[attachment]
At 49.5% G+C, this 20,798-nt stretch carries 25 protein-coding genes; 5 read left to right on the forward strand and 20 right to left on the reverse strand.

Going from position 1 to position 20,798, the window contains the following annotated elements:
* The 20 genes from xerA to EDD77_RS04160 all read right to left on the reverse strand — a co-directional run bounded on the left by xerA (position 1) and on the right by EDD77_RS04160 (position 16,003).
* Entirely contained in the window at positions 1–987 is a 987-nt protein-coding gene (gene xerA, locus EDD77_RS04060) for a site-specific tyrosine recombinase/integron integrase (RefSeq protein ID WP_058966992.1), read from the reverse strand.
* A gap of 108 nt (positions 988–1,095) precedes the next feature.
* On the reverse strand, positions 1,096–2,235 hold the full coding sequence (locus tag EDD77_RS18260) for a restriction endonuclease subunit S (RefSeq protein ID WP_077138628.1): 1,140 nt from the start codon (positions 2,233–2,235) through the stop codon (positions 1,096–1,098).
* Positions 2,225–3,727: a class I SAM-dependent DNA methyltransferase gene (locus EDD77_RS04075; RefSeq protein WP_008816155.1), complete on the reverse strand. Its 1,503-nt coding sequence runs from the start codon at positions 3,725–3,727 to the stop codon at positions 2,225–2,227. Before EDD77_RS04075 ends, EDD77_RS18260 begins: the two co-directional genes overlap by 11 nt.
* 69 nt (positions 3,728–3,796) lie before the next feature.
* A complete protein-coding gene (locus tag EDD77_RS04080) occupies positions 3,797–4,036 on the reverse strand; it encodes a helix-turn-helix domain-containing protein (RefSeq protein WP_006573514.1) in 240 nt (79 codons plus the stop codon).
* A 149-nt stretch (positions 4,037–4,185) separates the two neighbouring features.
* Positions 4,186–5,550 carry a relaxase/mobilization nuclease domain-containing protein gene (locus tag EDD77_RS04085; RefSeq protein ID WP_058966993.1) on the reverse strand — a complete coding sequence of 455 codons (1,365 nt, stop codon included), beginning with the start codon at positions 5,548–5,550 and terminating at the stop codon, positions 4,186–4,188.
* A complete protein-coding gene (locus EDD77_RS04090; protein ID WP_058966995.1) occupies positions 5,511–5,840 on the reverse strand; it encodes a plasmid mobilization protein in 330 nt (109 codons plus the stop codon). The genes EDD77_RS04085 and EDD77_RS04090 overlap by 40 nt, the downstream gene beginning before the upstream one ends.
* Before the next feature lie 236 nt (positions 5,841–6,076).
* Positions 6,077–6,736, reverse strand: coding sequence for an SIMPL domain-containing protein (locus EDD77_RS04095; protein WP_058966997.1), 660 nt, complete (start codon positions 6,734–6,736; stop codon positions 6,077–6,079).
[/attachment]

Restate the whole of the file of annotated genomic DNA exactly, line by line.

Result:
At 49.5% G+C, this 20,798-nt stretch carries 25 protein-coding genes; 5 read left to right on the forward strand and 20 right to left on the reverse strand.

Going from position 1 to position 20,798, the window contains the following annotated elements:
* The 20 genes from xerA to EDD77_RS04160 all read right to left on the reverse strand — a co-directional run bounded on the left by xerA (position 1) and on the right by EDD77_RS04160 (position 16,003).
* Entirely contained in the window at positions 1–987 is a 987-nt protein-coding gene (gene xerA, locus EDD77_RS04060) for a site-specific tyrosine recombinase/integron integrase (RefSeq protein ID WP_058966992.1), read from the reverse strand.
* A gap of 108 nt (positions 988–1,095) precedes the next feature.
* On the reverse strand, positions 1,096–2,235 hold the full coding sequence (locus tag EDD77_RS18260) for a restriction endonuclease subunit S (RefSeq protein ID WP_077138628.1): 1,140 nt from the start codon (positions 2,233–2,235) through the stop codon (positions 1,096–1,098).
* Positions 2,225–3,727: a class I SAM-dependent DNA methyltransferase gene (locus EDD77_RS04075; RefSeq protein WP_008816155.1), complete on the reverse strand. Its 1,503-nt coding sequence runs from the start codon at positions 3,725–3,727 to the stop codon at positions 2,225–2,227. Before EDD77_RS04075 ends, EDD77_RS18260 begins: the two co-directional genes overlap by 11 nt.
* 69 nt (positions 3,728–3,796) lie before the next feature.
* A complete protein-coding gene (locus tag EDD77_RS04080) occupies positions 3,797–4,036 on the reverse strand; it encodes a helix-turn-helix domain-containing protein (RefSeq protein WP_006573514.1) in 240 nt (79 codons plus the stop codon).
* A 149-nt stretch (positions 4,037–4,185) separates the two neighbouring features.
* Positions 4,186–5,550 carry a relaxase/mobilization nuclease domain-containing protein gene (locus tag EDD77_RS04085; RefSeq protein ID WP_058966993.1) on the reverse strand — a complete coding sequence of 455 codons (1,365 nt, stop codon included), beginning with the start codon at positions 5,548–5,550 and terminating at the stop codon, positions 4,186–4,188.
* A complete protein-coding gene (locus EDD77_RS04090; protein ID WP_058966995.1) occupies positions 5,511–5,840 on the reverse strand; it encodes a plasmid mobilization protein in 330 nt (109 codons plus the stop codon). The genes EDD77_RS04085 and EDD77_RS04090 overlap by 40 nt, the downstream gene beginning before the upstream one ends.
* Before the next feature lie 236 nt (positions 5,841–6,076).
* Positions 6,077–6,736, reverse strand: coding sequence for an SIMPL domain-containing protein (locus EDD77_RS04095; protein WP_058966997.1), 660 nt, complete (start codon positions 6,734–6,736; stop codon positions 6,077–6,079).